Redox related genes like glutaredoxin, GSTs, TPX2, APX2 and PPIase ROC4 were found down-regulated in combined stress treated ein2 and aba1.6. Glutaredoxins have peroxidase activity and its contribution in providing resistance against oxidative stress is an established fact47,48. Glutaredoxin like proteins were found up-regulated in GSH fed Col-031. In combined stress treated pad2.1 glutaredoxin like proteins were also found down-regulated in comparison to stress treated Col-017. As mentioned earlier about the role of both ABA and ethylene in inducing GSH in plants, down-regulation of glutaredoxin may be the consequence of the less content of GSH in stress treated ein2 and aba1.6 in comparison to stress treated Col-0. In previous studies, GST transcripts have been found up-regulated in response to exogenous application of GSH, ABA and ethylene in plant tissue31,49,50 and their results indicated towards the important role of GSH, ABA and ethylene in inducing GSTs. The total APX activity was highly induced in response to in vitro applied H2O2 or ethylene and ABA51,52. Less induction of GSH, ABA and ethylene signaling pathways were supposed to be the possible reason for the down-regulation of GST and APX2 in all the three stress treated mutants. Some GST homologs like GSTU10, GSTF5, GSTZ2 and GSTF11 were found up-regulated in combined stress treated mutants viz. ein2. aba1.6 and pad2.1 suggested that these work independent of ethylene, ABA and GSH crosstalk but their induction is stress dependent. In previous reports TPX was reported sensitive to hyperoxidation under oxidative stress and inactivated TPX activity was important for reducing thioredoxin to other substrate in response to the acute oxidative stress53. TPX2 was also down-regulated in stress treated pad2.117. In stress treated ein2 and aba1.6 due to less GSH content there were probability of more ROS production. This excessive ROS production might be the reason of the down-regulation of TPX2 in both mutants in response to the stress condition. Previous study also suggested about the role of thiol-disulfide exchange in the regulation of PPIase ROC4 (CYP20-3) and its contribution in protein folding and assembly in response to light and redox changes54. PPIASE ROC4 was found down-regulated in stress treated pad2.1 in both gene and protein level17. So, down-regulated PPIase ROC4 at both gene and protein level in stress treated ein2 and aba1.6 suggested about the role of GSH and ABA in inducing this gene and protein in response to stress conditions.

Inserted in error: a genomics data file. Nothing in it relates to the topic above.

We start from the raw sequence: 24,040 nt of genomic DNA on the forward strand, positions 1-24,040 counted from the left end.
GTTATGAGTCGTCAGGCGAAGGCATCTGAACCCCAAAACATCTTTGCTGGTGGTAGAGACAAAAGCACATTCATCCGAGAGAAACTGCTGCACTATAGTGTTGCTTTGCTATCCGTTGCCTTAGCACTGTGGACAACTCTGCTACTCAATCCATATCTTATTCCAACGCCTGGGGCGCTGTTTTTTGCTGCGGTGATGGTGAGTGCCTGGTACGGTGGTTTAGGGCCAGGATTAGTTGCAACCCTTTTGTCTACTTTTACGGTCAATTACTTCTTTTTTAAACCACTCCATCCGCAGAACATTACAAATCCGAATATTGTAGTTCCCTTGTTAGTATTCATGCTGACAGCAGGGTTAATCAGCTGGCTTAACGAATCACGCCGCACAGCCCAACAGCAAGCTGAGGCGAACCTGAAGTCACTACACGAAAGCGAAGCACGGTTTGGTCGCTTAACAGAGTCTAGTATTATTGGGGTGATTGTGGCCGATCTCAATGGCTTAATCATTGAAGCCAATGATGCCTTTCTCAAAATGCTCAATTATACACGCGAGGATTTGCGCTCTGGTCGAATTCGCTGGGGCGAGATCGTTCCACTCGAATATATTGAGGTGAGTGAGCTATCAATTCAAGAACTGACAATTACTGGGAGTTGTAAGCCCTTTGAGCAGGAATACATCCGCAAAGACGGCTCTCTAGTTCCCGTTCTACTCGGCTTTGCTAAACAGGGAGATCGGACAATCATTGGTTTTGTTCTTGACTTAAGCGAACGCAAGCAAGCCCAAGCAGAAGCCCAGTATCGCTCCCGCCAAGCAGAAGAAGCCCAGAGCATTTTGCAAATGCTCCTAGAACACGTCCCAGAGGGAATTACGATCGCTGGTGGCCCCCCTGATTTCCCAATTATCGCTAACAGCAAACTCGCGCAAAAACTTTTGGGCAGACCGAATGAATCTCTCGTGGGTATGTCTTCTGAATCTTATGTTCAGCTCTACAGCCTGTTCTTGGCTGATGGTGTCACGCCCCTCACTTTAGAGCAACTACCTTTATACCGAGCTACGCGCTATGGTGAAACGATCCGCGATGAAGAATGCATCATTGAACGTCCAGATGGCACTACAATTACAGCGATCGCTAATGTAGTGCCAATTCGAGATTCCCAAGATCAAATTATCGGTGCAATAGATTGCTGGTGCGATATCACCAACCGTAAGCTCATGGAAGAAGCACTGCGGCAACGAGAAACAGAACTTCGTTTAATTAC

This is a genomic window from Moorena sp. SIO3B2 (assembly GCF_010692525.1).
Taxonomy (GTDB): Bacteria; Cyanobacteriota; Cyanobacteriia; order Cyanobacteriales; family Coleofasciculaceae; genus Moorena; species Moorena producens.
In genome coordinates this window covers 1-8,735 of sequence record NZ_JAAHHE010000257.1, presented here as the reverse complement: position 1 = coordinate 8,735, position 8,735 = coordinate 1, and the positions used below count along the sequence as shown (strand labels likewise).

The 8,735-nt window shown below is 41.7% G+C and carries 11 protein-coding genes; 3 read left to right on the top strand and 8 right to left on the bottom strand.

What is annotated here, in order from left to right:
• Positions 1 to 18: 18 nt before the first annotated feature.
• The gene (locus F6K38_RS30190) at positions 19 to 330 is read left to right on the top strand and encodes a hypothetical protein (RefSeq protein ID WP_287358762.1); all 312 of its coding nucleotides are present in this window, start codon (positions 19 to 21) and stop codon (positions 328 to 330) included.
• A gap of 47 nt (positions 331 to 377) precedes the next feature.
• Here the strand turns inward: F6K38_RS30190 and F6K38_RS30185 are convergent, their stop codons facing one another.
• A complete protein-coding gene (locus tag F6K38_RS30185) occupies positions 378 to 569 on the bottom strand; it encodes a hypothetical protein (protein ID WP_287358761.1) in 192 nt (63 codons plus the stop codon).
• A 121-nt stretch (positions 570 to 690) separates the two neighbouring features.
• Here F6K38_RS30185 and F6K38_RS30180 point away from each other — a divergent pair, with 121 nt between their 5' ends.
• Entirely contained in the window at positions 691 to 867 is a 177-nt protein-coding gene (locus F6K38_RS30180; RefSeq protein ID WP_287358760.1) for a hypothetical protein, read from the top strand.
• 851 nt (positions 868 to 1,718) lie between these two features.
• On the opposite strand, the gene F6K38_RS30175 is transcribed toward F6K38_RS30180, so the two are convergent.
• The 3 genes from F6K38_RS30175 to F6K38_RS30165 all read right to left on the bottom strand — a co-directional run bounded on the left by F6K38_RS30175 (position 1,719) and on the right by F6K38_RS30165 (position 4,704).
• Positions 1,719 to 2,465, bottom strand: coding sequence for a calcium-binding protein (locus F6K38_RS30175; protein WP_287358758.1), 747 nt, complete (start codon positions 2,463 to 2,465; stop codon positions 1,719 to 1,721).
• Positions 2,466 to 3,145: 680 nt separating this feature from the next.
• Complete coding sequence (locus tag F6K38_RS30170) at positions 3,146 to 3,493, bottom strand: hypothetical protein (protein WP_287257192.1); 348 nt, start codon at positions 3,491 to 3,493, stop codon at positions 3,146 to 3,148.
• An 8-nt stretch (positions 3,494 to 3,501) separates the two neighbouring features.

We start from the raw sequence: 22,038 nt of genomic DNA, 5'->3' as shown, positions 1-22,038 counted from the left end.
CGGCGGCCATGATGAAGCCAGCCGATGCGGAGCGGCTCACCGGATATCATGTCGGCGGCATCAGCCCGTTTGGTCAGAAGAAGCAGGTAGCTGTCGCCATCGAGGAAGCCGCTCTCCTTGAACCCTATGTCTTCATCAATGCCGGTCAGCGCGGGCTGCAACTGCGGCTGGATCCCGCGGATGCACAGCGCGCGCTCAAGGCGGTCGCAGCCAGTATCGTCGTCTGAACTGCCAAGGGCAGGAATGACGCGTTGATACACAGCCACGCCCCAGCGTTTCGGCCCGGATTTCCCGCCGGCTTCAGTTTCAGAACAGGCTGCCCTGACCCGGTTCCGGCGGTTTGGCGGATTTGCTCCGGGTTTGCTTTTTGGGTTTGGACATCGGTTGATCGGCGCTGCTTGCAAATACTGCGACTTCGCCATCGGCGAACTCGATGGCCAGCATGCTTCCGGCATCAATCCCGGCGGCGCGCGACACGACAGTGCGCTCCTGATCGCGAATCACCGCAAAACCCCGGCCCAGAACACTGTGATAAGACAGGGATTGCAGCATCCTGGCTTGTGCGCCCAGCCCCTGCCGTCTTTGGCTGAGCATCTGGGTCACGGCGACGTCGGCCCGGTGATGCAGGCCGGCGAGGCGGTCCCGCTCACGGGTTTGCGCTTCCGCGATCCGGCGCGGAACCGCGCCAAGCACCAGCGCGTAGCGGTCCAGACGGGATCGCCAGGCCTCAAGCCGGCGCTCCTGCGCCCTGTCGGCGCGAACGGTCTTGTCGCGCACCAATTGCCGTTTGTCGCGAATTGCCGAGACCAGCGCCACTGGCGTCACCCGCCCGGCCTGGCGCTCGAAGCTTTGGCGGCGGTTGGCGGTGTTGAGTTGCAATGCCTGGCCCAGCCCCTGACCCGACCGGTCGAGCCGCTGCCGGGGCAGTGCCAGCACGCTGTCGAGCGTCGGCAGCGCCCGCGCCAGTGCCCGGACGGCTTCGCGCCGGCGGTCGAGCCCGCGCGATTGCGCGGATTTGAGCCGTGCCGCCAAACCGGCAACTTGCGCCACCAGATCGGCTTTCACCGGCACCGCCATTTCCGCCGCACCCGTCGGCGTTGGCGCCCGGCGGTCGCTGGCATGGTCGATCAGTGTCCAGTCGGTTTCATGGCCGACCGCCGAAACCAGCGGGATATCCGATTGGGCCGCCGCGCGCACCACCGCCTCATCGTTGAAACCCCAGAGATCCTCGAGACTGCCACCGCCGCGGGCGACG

Effect on secondary metabolism pathways